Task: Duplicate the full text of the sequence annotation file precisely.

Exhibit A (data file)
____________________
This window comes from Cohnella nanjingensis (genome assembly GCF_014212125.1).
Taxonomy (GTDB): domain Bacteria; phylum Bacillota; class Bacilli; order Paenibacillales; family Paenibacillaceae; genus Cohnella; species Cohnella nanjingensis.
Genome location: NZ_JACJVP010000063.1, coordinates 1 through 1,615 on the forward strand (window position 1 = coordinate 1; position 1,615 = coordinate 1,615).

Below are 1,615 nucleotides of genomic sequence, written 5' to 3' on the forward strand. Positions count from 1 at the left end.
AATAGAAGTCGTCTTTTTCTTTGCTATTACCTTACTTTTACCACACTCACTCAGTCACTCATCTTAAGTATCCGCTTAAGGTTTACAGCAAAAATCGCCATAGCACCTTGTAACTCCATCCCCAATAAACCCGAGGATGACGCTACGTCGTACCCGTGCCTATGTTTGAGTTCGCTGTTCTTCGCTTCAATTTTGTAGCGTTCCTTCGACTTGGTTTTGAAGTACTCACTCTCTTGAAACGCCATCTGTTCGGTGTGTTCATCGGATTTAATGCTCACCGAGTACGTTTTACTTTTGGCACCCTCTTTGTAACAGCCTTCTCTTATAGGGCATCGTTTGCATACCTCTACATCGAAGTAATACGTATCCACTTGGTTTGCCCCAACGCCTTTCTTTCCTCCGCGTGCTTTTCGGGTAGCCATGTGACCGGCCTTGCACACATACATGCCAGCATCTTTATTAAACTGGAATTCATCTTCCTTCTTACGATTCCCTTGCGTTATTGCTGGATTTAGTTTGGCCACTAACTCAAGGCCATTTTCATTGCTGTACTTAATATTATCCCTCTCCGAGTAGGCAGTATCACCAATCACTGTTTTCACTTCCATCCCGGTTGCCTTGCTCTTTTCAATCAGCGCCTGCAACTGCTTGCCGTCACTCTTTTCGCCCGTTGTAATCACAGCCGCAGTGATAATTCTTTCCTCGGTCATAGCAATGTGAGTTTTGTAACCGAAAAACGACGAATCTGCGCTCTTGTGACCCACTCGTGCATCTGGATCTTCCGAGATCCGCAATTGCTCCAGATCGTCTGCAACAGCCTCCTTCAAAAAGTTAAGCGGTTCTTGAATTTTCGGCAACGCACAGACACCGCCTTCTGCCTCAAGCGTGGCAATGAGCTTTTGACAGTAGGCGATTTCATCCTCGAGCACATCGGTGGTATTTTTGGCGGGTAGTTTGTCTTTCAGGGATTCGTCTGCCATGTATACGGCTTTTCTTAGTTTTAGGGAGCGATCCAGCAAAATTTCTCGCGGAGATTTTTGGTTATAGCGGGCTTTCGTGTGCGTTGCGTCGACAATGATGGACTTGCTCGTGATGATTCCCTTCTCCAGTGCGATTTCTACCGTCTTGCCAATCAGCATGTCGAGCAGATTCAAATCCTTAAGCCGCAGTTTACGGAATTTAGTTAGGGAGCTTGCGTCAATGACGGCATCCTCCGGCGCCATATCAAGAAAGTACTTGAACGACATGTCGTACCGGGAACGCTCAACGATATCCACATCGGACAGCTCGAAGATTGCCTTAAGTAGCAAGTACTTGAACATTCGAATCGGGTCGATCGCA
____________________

This window comes from Cohnella nanjingensis (genome assembly GCF_014212125.1).
Taxonomy (GTDB): domain Bacteria; phylum Bacillota; class Bacilli; order Paenibacillales; family Paenibacillaceae; genus Cohnella; species Cohnella nanjingensis.
Genome location: NZ_JACJVP010000063.1, coordinates 1 through 1,615 on the forward strand (window position 1 = coordinate 1; position 1,615 = coordinate 1,615).

Below are 1,615 nucleotides of genomic sequence, written 5' to 3' on the forward strand. Positions count from 1 at the left end.
AATAGAAGTCGTCTTTTTCTTTGCTATTACCTTACTTTTACCACACTCACTCAGTCACTCATCTTAAGTATCCGCTTAAGGTTTACAGCAAAAATCGCCATAGCACCTTGTAACTCCATCCCCAATAAACCCGAGGATGACGCTACGTCGTACCCGTGCCTATGTTTGAGTTCGCTGTTCTTCGCTTCAATTTTGTAGCGTTCCTTCGACTTGGTTTTGAAGTACTCACTCTCTTGAAACGCCATCTGTTCGGTGTGTTCATCGGATTTAATGCTCACCGAGTACGTTTTACTTTTGGCACCCTCTTTGTAACAGCCTTCTCTTATAGGGCATCGTTTGCATACCTCTACATCGAAGTAATACGTATCCACTTGGTTTGCCCCAACGCCTTTCTTTCCTCCGCGTGCTTTTCGGGTAGCCATGTGACCGGCCTTGCACACATACATGCCAGCATCTTTATTAAACTGGAATTCATCTTCCTTCTTACGATTCCCTTGCGTTATTGCTGGATTTAGTTTGGCCACTAACTCAAGGCCATTTTCATTGCTGTACTTAATATTATCCCTCTCCGAGTAGGCAGTATCACCAATCACTGTTTTCACTTCCATCCCGGTTGCCTTGCTCTTTTCAATCAGCGCCTGCAACTGCTTGCCGTCACTCTTTTCGCCCGTTGTAATCACAGCCGCAGTGATAATTCTTTCCTCGGTCATAGCAATGTGAGTTTTGTAACCGAAAAACGACGAATCTGCGCTCTTGTGACCCACTCGTGCATCTGGATCTTCCGAGATCCGCAATTGCTCCAGATCGTCTGCAACAGCCTCCTTCAAAAAGTTAAGCGGTTCTTGAATTTTCGGCAACGCACAGACACCGCCTTCTGCCTCAAGCGTGGCAATGAGCTTTTGACAGTAGGCGATTTCATCCTCGAGCACATCGGTGGTATTTTTGGCGGGTAGTTTGTCTTTCAGGGATTCGTCTGCCATGTATACGGCTTTTCTTAGTTTTAGGGAGCGATCCAGCAAAATTTCTCGCGGAGATTTTTGGTTATAGCGGGCTTTCGTGTGCGTTGCGTCGACAATGATGGACTTGCTCGTGATGATTCCCTTCTCCAGTGCGATTTCTACCGTCTTGCCAATCAGCATGTCGAGCAGATTCAAATCCTTAAGCCGCAGTTTACGGAATTTAGTTAGGGAGCTTGCGTCAATGACGGCATCCTCCGGCGCCATATCAAGAAAGTACTTGAACGACATGTCGTACCGGGAACGCTCAACGATATCCACATCGGACAGCTCGAAGATTGCCTTAAGTAGCAAGTACTTGAACATTCGAATCGGGTCGATCGCA